Earlier this summer I more or less formally resigned my volunteer position as family historian. Thirty years and several books was enough, I reasoned.
But one just doesn’t “resign” from such a “career”, I’ve learned, and the past week, which began with publication of this October 5 post on Heritage is evidence.
October 6 I was at the ND farm near Berlin where my mother grew up, helping “rescue” (a favorite term of my Dad) scrap iron for my uncle. In the junk behind a shed we recovered two pieces of farm history: the remnants of two single bottom hand plows (ploughs), the oldest of which (at right in photo below) probably turned the first furrows when Grandma and Grandpa began to plow the virgin sod prairie in 1905. This plow would have been pulled by a team of horses, and the accompanying wooden accessories have long since rotted away, but the business end remains, and is now safely stored in my my uncle’s shed. A few days later, I saw a similar though larger plow in Ada MN, a monument to the pioneers who broke ground in that area. That is the second photo, below. (Click on photos to enlarge)
Both ploughs were surprisingly light and in surprisingly good condition, most likely having laid outside for as much as 100 years or more. When I picked them up I was symbolically reconnecting with my grandparents and their heritage.
Remnants of two one-bottom plows, October 6, 2011. Oldest at right.
Monument to pioneers, Ada MN October 10, 2011
A few days later, in Park Rapids MN, I had the privilege of helping lead a group of 59 people in a conversation about Heritage. The base of discussion was the list found here. There was a vibrant and rich conversation among the participants about what their heritage was, and what it might mean. Our 90 minutes flew by. Here’s a photo of the participants in the session:
Park Rapids MN Headwaters Center for Lifelong Learning October 11, 2011, meeting in Community Room of Northwoods Bank, Park Rapids MN
The very act of gathering and conversing about shared and diverse elements of heritage became a community building exercise in itself, one said.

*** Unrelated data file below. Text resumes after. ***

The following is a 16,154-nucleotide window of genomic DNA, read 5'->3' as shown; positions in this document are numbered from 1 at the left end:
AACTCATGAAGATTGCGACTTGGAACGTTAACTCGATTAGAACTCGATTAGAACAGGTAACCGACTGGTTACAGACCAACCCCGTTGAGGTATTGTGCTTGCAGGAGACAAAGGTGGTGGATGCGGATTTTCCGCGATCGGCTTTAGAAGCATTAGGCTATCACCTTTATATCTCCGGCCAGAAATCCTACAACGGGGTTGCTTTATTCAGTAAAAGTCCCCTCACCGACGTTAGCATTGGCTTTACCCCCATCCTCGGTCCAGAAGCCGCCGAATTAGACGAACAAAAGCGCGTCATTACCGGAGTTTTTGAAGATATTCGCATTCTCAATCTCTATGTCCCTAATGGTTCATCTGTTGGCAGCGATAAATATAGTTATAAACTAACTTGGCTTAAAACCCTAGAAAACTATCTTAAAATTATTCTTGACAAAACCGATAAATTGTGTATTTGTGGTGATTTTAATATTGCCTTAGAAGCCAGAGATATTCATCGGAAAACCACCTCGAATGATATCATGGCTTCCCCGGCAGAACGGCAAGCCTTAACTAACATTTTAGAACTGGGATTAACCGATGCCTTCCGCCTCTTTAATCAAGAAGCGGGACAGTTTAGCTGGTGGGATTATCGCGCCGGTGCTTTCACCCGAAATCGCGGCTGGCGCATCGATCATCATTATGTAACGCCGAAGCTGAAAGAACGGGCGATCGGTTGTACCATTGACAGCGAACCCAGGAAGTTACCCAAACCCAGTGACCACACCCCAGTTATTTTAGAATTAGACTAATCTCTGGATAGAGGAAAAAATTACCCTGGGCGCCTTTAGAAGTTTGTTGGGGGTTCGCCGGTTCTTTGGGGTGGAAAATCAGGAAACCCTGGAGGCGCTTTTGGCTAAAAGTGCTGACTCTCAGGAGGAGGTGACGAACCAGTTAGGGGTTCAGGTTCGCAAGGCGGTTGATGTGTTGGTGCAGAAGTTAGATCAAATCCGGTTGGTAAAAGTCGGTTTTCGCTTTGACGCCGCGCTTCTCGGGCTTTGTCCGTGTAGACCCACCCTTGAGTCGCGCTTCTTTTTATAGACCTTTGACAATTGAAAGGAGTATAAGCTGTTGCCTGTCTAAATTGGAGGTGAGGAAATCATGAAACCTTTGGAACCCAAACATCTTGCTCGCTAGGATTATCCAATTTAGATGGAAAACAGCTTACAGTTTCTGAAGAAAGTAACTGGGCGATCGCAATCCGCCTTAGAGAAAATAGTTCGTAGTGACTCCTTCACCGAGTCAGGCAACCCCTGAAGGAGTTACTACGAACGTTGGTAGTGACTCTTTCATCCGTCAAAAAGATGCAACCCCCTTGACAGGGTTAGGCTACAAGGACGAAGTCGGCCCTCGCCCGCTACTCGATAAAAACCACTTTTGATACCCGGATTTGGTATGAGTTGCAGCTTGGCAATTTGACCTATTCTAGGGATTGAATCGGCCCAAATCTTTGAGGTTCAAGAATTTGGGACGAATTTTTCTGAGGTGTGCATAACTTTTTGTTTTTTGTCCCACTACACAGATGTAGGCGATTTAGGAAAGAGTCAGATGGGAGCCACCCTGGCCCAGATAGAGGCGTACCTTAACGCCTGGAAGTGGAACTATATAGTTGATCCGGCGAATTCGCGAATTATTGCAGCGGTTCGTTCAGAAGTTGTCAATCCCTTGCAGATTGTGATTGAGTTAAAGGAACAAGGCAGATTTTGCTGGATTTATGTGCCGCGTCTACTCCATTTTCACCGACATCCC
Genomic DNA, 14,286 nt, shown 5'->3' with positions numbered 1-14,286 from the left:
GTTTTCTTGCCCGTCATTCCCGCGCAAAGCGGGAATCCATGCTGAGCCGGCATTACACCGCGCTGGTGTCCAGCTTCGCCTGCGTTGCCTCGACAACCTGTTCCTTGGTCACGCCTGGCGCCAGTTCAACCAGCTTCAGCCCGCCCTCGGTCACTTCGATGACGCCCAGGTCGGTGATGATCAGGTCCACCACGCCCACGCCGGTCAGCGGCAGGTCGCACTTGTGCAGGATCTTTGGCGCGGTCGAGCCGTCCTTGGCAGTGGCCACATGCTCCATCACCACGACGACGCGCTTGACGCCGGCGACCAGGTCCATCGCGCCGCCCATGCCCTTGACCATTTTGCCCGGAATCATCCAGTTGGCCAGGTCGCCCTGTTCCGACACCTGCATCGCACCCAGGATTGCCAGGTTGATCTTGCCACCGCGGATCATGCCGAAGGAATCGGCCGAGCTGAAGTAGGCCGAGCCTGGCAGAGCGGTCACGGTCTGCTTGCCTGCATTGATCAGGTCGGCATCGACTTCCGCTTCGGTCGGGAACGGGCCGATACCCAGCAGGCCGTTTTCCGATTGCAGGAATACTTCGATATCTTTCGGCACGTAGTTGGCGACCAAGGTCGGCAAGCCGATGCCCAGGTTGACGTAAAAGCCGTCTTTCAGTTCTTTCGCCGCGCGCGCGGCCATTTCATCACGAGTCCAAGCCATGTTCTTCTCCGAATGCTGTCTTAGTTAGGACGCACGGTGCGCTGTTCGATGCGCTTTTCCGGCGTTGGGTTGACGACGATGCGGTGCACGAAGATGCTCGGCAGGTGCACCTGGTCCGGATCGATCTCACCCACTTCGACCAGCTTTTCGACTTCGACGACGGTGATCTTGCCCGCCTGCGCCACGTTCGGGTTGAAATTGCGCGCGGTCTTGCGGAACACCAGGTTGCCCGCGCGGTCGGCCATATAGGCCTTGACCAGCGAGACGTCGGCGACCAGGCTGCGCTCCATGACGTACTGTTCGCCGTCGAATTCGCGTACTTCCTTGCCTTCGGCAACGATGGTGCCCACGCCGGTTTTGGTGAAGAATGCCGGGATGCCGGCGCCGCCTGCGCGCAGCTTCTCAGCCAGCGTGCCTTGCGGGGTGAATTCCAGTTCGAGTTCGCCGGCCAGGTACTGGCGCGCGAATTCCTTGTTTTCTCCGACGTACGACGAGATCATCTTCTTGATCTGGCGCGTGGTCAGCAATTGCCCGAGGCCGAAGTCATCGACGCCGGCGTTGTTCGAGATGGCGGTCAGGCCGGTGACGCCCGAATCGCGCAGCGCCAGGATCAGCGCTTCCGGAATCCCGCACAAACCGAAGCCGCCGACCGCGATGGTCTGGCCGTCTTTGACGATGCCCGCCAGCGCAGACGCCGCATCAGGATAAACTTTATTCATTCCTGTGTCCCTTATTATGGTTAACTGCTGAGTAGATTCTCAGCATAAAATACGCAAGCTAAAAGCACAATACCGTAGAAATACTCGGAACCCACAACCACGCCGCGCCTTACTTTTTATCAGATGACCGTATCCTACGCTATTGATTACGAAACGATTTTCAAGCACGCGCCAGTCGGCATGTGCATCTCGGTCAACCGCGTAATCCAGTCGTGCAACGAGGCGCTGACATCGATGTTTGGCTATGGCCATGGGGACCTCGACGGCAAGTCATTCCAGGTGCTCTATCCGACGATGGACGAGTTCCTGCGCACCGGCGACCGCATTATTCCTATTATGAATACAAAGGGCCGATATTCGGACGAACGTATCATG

Between October 6 and 11 came other examples of how the melting pot heritage of America is very rich.
October 7 and 8, I participated in the Midwest French Festival and Convention in Moorhead and Fargo. The photos represent the tiniest view of a vibrant Festival. In order of appearance:
1) Timothy and Doree Kent discussed the Voyageur, Native and Metis life of the 17th Century before several hundred students and adults.
Tim and Doree Kent October 7, 2011
2) Several persons explained, in English, French and Norwegian, the statue of the Norwegian Rollo across from the Sons of Norway Lodge in Fargo. (Rollo had much to do with the history of the French province of Normandy.)
Statue of Rollo, edge of downtown Fargo, ND, October 8, 2011
Reading the history of the Rollo statue in English, French and Norwegian, October 7, 2011
3) Parishioners at the rural Wild Rice ND parish of St. Benoit (Benedict) gave a most interesting tour of their Church, center of a community with a rich and long French-Canadian heritage
A tour of St. Benoit Parish, Wild Rice ND, October 8, 2011
4) Dan Truckey Director Beaumier Heritage Center, Northern Michgian University, Marquette and Dave Bezotte, Arichiste Michigan Technological University, Houghton, gave a workshop, and performed French-Canadian music for the group. Both are involved in keeping French-Canadian heritage alive in the Upper Peninsula.
Dave Bezotte and Dan Truckey perform at the conference, October 7, 2011
5) In the evening, the fabulous Quebec group Le Vent Du Nord gave a fabulous concert.
Le Vent du Nord, Fargo ND, October 8, 2011
Group Dance to the Musique of Le Vent du Nord October 8, 2011
There is, literally, no end to the potential for conversations about our heritage, and the conversations are interesting and indeed essential. We are, indeed, who we came from; and we live on in those who descend from us.
October 10, at Itasca Park, at the headwaters of the Mississippi River, we came across a family celebration. We don’t know the persons names: the elders had their first date at the headwaters in 1948. She was 17 from Osakis MN, he 21, from Floodwood MN. They married, lived and are now retired in California, and they were joined by some of their family. Their family, joined with others from many cultures, many countries and many places in the U.S., make up our collective country and world heritage.
Let us celebrate Heritage in the broadest and most positive sense.
At Lake Itasca MN, Headwaters of the Mississippi R, October 10 2011